When using ABI Sequence Detection Systems, make sure to select NONE for the passive reference under the tab WELL INSPECTOR.
    BSA may be required if the reaction is run on a Roche LightCycler. A final BSA concentration of 0.5mg/mL may be sufficient. With SYBR Green, addition of a protein such as BSA results in a fluorescence increase, which provides a background signal that triggers the start of a LightCycler. Since EvaGreenTM dye is less sensitive to proteins, you may need to adjust the instrument setting (for background fluorescence) so that the instrument will start.

    2 For chemically-modified Taq, it may be necessary to downward adjust KCl concentration and upward adjust Tris concentration.

    The optimal Mg2+ concentration for PCR with EvaGreenTM dye should be 2.5 mM.

    Before pipetting, warm up the 20X solution to room temperature and thoroughly mix the solution by vortexing. EvaGreenTM is highly stable. However, dye adsorption onto

    container wall may occur during storage at low temperature over a long period of time. Should it occur, vortexing the vial for a few seconds should alleviate the problem.

    For best results, a hot-start enzyme should be used. However, buffer condition may need to be adjusted accordingly to best take the advantage of the dye.


Ames test performed by an independent lab, Litron Laboratories (Rochester, NY), showed that EvaGreen dye is nonmutagenic as well as noncytotoxic. EvaGreen dye appears to be completely cell membraneimpermeable (Figure 3), which may be a key factor responsible for the observed low toxicity. On the other hand, SYBR Green I is known to be a powerful mutation enhancer, possibly by inhibiting the natural DNA repairing mechanism in cells (Ohta, et el. Mutat. Res. 492, 91(2001)). The toxicity of SYBR Green I may be associated with its ability to enter cells rapidly (Figure 3).

Since these toxicity tests were not performed on human, we still advise that researchers exercise precautions when handling the dye or any other DNA-binding molecules by wearing protective gears. For more information on the Ames test result, you may download a complete report at Biotium website.


EvaGreen solution may be disposed of using one of the following methods: 1) Add 25~50 mL bleach (regular household bleach) to each gallon (~4L) of the waste solution containing the dye and let the mixture react for at least 8 hours before pouring the solution to a sink; 2) Pour each 10 liters of EvaGreen waste solution through ~1g of activated charcoal. The filtrate may directly go to the drain while the charcoal may be treated as regular solid waste.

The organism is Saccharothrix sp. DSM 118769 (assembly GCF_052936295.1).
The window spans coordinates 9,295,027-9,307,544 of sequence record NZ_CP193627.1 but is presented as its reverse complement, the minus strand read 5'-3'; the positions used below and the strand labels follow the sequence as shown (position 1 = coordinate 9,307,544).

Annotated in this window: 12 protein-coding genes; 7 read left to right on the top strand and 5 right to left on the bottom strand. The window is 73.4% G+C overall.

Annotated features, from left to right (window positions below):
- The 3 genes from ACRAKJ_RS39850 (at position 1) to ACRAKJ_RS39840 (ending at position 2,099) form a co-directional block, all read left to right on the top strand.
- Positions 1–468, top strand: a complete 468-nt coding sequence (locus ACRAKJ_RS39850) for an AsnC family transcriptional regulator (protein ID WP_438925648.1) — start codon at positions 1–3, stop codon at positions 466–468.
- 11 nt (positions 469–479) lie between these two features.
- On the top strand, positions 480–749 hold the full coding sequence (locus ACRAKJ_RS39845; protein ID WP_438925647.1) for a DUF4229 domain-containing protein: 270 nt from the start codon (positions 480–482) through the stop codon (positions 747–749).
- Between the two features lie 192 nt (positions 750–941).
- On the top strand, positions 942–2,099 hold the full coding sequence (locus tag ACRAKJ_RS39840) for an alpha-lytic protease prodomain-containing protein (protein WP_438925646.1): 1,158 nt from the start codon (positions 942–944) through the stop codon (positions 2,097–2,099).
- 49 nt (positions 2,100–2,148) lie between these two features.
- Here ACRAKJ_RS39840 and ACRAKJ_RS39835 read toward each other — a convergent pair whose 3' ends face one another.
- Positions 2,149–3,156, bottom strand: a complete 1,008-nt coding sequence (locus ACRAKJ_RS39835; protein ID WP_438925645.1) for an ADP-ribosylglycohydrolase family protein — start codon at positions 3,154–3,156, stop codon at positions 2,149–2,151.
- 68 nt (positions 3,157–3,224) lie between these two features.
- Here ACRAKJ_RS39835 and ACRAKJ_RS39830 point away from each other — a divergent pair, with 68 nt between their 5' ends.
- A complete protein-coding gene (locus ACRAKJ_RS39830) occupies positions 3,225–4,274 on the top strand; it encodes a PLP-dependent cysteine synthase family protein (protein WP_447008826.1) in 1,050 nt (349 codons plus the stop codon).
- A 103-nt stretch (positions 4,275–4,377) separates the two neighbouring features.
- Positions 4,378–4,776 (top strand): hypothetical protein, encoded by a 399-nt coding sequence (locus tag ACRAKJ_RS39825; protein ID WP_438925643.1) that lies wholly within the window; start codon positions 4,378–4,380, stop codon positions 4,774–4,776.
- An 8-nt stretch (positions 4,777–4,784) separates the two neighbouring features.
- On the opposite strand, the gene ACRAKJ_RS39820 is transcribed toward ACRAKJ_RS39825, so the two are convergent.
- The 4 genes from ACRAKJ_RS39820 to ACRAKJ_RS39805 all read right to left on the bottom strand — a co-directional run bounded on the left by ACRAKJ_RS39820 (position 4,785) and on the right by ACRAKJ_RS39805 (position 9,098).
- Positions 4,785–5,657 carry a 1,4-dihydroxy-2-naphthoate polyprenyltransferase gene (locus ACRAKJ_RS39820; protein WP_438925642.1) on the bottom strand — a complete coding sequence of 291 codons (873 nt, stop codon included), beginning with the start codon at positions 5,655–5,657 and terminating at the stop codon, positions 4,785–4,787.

• Mao, et al. Characterization of EvaGreen Dye and the implication of its physicochemical properties for qPCR applications. BMC Biotechnology 7, 76 (2007).
  • Novak, et al. An integrated fluorescence detection system for lab-on-a-chip applications. Lab Chip 7, 27(2007).
  • White, et al. Methylation-sensitive high-resolution melt-curve analysis of the SNRPN gene as a diagnostic screen for Prader-Willi and Angelman Syndromes. Clin. Chem. 53(11), 1 (2007).
  • Goldmeyer, et al. Development of a novel one-tube isothermal reverse transcription thermophilic helicase-dependent amplification platform for rapid RNA detection. J. Mol. Diag. 9(5), 639 (2007).
  • Wang, et al. DNA quantification using EvaGreen and a real-time PCR instrument. Anal. Biochem. 356, 303 (2006).
  • Ihrig, et al. Application of the DNA-specific dye EvaGreen for the routine quantification of DNA in microplates. Anal. Biochem. 359, 265 (2006).
  • Sang, et al. Genetic mutation analysis by CE with LIF detection using inverse-flow derivatization of DNA fragments. Electrophoresis 27, 3846 (2006).
  • Sang, et al. Capillary electrophoresis of double-stranded DNA fragments using a new fluorescence intercalating dye EvaGreen. J. Sep. Sci. 29, 1275 (2006).
  • Ohta, et el. Ethidium bromide and SYBR Green I enhance the genotoxicity of UV-irradiation and chemical mutagens in E. coli. Mutat. Res. 492, 91 (2001).

Spectral Characteristics

Figure 1. Excitation (left) and emission (right) spectra of EvaGreenTM dye bound to dsDNA in pH 7.3 PBS buffer.

Stability Comparison of EvaGreenDye and SYBRGreen I

Figure 2. A solution of EvaGreenTM dye or SYBR Green I each at 1.2 μM in pH 9 Tris buffer was incubated at 99 oC. The absorption spectrum of each solution was followed over a period of 3 hours. ROX was added as a stable reference.

Comparison of Cell Membrane Permeability between EvaGreenDye and SYBR Green I

A) 5 min. incubation
B) 30 min. incubation
Figure 3. HeLa cells were incubated with SYBR Green I (1.2 μM) or EvaGreen dye (1.2 μM) at 37 oC. Photographs were taken following incubation for 5 min (panel A) and 30 min (panel B). SYBR Green I entered cells rapidly while EvaGreen appeared membrane-impermeable.